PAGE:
4. EMahn

    EMahn New Member

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    Thanks for the helpful responses.

    Yeah baking soda (I enjoy cooking, so the difference from baking powder is clear).

    When it is all done, I will actually need to dose with soda again since my water is so soft. At least this time I will be more informed about correct dose.

    The cycling link has a lot of detail. So many subtly different instructions available on fishless cycles!

    So if I get this one, the unique features are:

    > Start with 3 ppm ammonia
    > Wait for ammonia <= 0.75 ppm AND nitrite >2 ppm.
    > "Snack" ammonia dose for Dose #3
    > Subsequently dose after <= 0.25 ppm AND nitrite >1 ppm until can zero ammonia and nitrite in 24 hours

    In fear of just over managing this, I am going to let this ride with current levels. I'll pick up with the instructions once I see ammonia/nitrite levels match above.
     
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  5. essjay

    essjay Member

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    I agree, leave the 4 ppm ammonia as it is and when you reach that stage, continue with the instructions.

    I would be wary of adding baking soda when there are fish in the tank. At the risk of saying what you already know, baking soda is sodium hydrogen carbonate (old name sodium bicarbonate) and adding sodium is not a good idea. It adds a mineral to the water which is not found in natural fresh water over trace amounts. If you want to raise KH use dolomite, either as a piece of rock as decoration, or a small bag of crushed dolomite in the filter. Dolomite has the advantage over limestone, coral and aragonite that it contains magnesium as well as calcium. It will also raise the GH and pH as well.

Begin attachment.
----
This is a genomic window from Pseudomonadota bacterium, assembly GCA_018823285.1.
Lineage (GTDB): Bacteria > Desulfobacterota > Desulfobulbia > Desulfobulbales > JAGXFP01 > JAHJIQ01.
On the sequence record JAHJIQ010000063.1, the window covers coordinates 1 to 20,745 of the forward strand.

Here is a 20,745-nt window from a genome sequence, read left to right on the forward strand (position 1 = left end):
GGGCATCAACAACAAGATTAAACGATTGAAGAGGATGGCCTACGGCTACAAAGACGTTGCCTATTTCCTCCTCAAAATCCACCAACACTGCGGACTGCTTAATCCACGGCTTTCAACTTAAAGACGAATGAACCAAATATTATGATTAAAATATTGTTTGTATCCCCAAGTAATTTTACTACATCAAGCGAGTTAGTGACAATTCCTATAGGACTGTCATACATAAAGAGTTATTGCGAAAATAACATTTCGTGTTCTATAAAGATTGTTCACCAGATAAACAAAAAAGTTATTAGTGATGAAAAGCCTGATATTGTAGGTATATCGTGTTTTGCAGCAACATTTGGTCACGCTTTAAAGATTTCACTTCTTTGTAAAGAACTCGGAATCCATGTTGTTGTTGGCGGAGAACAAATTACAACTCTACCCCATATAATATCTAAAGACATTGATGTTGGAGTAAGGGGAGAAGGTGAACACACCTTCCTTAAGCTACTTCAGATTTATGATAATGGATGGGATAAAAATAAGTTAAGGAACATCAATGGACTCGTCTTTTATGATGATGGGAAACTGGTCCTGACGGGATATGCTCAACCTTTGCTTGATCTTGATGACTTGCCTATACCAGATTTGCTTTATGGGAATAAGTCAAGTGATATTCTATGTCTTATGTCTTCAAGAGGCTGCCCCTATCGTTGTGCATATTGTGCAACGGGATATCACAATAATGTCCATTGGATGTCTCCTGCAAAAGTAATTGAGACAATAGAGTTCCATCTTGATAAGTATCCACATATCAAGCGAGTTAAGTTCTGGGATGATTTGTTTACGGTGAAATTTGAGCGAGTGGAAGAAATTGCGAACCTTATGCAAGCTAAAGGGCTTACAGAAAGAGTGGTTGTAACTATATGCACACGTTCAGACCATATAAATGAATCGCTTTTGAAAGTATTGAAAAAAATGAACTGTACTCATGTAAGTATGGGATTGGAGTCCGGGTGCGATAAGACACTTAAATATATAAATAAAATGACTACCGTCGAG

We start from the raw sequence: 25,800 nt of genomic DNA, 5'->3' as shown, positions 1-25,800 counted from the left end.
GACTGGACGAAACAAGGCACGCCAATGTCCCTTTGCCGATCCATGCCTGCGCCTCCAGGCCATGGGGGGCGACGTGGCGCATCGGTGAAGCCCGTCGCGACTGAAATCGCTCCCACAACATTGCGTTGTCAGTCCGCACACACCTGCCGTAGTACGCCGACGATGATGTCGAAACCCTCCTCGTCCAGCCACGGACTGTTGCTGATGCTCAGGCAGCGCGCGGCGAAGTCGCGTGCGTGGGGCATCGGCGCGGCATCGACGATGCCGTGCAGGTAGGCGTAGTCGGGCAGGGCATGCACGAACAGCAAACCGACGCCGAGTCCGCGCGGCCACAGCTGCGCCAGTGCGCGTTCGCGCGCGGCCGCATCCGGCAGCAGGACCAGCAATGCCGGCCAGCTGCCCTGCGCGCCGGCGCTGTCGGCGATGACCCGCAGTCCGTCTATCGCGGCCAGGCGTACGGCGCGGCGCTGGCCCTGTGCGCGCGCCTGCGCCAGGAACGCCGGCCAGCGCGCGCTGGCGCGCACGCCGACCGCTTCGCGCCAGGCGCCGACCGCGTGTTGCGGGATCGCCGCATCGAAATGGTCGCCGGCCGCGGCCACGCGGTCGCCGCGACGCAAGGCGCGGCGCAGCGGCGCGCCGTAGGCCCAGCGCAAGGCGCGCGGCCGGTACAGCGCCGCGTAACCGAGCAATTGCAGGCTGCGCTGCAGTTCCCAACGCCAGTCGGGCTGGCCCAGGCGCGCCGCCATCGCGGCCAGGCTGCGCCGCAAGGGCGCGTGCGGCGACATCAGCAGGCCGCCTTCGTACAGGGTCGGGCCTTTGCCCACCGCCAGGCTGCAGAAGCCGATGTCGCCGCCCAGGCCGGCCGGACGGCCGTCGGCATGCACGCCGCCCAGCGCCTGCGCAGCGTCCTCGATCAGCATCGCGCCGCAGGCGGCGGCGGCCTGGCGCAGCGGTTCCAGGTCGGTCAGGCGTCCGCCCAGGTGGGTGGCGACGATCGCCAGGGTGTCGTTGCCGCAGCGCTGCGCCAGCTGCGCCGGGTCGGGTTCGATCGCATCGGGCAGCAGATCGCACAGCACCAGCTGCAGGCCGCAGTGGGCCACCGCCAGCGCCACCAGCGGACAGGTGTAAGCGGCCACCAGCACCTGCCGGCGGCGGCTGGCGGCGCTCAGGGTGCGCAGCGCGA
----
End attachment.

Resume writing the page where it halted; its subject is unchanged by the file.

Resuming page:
Byron has very soft water and he adds nothing to his tanks. He'll be able to advise you better on how to cope with soft water.
     
  6. EMahn

    EMahn New Member

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    Thanks for your thoughts about managing kH.

    So this is off topic from cycling, but it is relevant to my post. If the primary outcome of increasing kH is to tame pH creep, would a pH buffer such as SeaChem neutral regulator provide the same purpose? To be clear, this would be post-cycle. Dosing with a buffer seems more predictable (and familiar, at least to me) than bicarb/crushed coral/dolomite.
     
  7. essjay

    essjay Member

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    My KH is slightly higher than yours at 3 deg - or 53 ppm - and all I do do is weekly 50% water changes which replenishes the KH level.

    About a decade ago I was very lax about water changes, doing 25% roughly once every 3 weeks, and I had a pH crash - it dropped of the bottom of the scale so it was somewhere below 6.0 from 7.5. I was advised on a different forum to add remineralisation salts of the kind used with pure RO water. But I don't like adding things to my tank unnecessarily so I just changed my water change regime and haven't had a pH problem since then.

    Water changes, provided they are weekly and big enough, are all you actually need.